My older daughter is in 8th grade and has a lesser workload primarily because her English ability is far superior to her classmates. Because she attends private school, she gets more English instruction and is taught by native speakers. These classes are very easy for my daughter for many reasons I don’t have time to get into. Having a teacher as a parent brings lots of advantages, especially in terms of English in Taiwan. She has had private tutors for Chinese literature and math class. She will probably need tutoring in physics and chemistry. She could also use extra tutoring in history, civics, Chinese composition, and Confucian rhetoric but I’m holding out against Saturday classes. She would need to attend these classes to be at the top of her class and in the top ten percent for her grade, which is more important to her than me.
The goal of this madness is to ace the National Subject Ability Exam. This University entrance exam is the most critical exam a person will write. It includes Mandarin Chinese, English, Math, natural science, and social science. This exam doesn’t sound that bad until you realize that natural science consists of physics, chemistry, biology, and geoscience, while social science consists of history, geography, and civics. These courses are the reason high school students go to school six days a week from the middle of grade 8 and later grade 11. This exam largely determines the university you can attend unless you went to an expensive private school where the schools can game the system a bit. That’s another story.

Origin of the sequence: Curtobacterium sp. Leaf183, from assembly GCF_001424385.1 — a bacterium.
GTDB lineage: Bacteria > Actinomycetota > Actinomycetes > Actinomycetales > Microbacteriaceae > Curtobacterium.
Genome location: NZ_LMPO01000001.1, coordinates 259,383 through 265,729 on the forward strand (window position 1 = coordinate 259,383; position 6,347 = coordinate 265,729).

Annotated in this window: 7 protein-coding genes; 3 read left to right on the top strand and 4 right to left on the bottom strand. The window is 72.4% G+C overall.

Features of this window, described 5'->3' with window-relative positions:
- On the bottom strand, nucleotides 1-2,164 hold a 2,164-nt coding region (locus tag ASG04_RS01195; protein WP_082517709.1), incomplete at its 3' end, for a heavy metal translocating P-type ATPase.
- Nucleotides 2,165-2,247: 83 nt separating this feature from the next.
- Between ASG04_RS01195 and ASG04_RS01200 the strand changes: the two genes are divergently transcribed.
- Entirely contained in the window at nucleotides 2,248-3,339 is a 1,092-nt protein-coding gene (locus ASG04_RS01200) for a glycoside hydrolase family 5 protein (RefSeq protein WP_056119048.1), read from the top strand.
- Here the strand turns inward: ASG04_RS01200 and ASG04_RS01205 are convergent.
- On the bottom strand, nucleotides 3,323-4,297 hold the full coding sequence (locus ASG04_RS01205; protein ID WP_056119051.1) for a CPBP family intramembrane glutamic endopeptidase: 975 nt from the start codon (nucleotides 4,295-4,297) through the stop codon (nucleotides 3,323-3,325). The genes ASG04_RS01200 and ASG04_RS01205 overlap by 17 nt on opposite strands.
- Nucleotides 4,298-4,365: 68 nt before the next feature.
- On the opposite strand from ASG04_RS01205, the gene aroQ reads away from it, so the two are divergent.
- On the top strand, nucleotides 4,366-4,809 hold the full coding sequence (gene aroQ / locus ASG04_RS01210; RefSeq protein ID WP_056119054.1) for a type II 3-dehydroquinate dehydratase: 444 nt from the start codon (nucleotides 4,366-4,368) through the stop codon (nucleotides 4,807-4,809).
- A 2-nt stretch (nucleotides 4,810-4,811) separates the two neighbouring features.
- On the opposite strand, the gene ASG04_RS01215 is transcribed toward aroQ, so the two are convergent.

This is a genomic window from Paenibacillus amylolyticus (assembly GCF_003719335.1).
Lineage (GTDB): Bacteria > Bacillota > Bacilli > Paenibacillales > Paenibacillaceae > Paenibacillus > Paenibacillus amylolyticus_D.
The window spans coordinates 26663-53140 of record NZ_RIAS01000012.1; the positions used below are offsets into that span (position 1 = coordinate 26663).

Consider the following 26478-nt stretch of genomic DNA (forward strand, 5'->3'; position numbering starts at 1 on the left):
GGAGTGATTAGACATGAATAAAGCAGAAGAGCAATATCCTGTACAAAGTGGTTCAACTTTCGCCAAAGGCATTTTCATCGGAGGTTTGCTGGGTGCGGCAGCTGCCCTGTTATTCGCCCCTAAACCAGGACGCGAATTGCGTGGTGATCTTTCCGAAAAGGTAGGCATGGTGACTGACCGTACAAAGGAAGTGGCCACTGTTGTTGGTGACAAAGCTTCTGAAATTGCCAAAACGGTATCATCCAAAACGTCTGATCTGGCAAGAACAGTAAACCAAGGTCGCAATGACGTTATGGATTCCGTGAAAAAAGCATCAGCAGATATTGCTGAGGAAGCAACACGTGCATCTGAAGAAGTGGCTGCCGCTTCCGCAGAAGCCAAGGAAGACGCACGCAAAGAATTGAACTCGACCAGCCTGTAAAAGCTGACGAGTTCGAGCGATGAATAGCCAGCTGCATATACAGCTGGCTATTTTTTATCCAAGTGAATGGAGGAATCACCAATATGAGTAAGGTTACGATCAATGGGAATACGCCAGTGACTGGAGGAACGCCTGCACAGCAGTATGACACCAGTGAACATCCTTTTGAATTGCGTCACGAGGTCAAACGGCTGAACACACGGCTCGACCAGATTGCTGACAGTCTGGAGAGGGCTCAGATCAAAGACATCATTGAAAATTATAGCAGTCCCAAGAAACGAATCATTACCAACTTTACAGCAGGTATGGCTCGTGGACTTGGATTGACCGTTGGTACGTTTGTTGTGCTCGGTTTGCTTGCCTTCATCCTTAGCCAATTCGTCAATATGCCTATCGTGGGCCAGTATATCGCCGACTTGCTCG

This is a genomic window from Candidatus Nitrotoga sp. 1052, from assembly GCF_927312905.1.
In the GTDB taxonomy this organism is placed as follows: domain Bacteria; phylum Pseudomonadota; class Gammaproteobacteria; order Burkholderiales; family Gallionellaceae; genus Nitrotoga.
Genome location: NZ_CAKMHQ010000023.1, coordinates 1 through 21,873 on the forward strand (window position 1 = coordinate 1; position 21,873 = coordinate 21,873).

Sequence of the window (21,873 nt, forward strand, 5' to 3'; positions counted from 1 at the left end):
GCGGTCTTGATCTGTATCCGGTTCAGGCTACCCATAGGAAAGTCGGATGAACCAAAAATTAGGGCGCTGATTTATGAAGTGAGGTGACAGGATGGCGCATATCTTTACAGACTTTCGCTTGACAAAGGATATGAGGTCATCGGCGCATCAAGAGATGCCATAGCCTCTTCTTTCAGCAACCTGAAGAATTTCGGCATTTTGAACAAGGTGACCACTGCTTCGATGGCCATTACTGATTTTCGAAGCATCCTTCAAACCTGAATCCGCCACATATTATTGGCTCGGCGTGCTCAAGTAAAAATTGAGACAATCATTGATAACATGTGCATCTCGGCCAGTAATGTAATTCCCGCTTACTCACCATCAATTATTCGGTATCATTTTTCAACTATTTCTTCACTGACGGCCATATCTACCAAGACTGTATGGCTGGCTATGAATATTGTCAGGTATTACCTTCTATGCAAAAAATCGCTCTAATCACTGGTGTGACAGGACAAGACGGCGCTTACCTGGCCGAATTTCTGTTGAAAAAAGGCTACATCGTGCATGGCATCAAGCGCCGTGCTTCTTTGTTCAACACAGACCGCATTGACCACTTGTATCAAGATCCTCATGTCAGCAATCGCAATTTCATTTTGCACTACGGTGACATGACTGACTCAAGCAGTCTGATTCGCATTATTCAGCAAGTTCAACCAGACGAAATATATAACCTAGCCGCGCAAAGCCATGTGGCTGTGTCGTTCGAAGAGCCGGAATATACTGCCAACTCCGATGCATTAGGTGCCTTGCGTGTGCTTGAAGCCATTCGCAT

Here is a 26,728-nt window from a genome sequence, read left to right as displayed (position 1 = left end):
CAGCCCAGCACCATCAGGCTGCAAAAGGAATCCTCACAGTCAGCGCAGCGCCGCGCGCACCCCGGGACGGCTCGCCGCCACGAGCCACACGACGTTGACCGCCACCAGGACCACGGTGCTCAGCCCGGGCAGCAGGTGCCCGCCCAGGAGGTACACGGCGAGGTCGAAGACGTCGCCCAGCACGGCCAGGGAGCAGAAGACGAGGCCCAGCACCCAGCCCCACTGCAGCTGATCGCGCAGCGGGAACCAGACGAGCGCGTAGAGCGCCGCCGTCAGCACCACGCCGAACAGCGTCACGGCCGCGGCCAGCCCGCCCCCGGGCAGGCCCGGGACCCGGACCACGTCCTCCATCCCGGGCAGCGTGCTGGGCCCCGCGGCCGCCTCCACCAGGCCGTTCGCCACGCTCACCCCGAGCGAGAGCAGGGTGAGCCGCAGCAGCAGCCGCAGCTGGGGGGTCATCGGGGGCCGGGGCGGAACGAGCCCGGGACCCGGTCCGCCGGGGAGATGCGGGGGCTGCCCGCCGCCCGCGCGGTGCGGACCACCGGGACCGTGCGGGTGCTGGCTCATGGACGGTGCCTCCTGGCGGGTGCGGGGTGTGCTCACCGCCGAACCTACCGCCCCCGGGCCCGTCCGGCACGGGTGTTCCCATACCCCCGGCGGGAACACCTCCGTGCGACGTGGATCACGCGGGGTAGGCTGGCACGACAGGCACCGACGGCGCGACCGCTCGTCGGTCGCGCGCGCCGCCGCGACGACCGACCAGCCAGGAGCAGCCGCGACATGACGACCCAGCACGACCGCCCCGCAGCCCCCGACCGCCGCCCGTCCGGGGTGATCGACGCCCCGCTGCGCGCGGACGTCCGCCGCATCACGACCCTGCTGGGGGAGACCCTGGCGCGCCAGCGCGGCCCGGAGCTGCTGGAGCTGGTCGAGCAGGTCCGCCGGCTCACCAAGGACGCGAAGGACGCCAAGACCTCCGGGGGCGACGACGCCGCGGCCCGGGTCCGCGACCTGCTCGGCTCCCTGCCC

This school life is normal in Taiwan and will never change. The education system is ingrained in the culture in a way that is hard to describe. In closing, I want to leave you with something my older child wrote about being a student in Taiwan. I can’t imagine a child in Canada putting up a post-it note on her wall about the ideal student in their class or school.
The picture is of Billy, a cartoon octopus my daughter writes to.
Thank you, Elliott!
I read this and I wonder if my daughter is missing out on important learning here in Canada? She is certainly not learning how to commit and sacrifice to this degree. Most of her work is done within the school day between 9:12 – 15:53. A 50 minute lunch allows students to go off-campus, if they choose, and there are many days off, rarely with homework over the 3 longer school breaks.
It was long ago that I taught in Taiwan but I recall the kids being happy, even if tired. Then again, my students were mostly in kindergarten, so I would be interested to know if they are still happy in middle and high school. Perhaps happiness is relative to one’s surroundings so there would be no difference between their happiness and ours. It’s the culture in which they live and it is all they know. They may even be happier for spending less time on Internet distractions which have evidence of causing depression and addiction.
Do Taiwanese kids still have time to self-reflect, play, or socialize? I have also read that too much pier oriented time can turn adolescents into trouble. I don’t remember many trouble makers in Taiwan. I’d be interested in hearing from Elliott about whether there are those rebellious youngsters and also about his daughters’ happiness in general.
Regardless of where one lives, we are all stuck in the educational system and culture of that place. Taiwan’s sounds like all-school and no play but I can’t help but wonder if there are benefits like (my daughter would say this is predictable of me⇒) keeping them off technology, keeping them focused and out of trouble, and being closer to their families.
Comments and opinions are welcome, encouraged, and even begged for! Parents, educators, friends please comment about your child’s education, your experience, or how hard kids should have to work in school.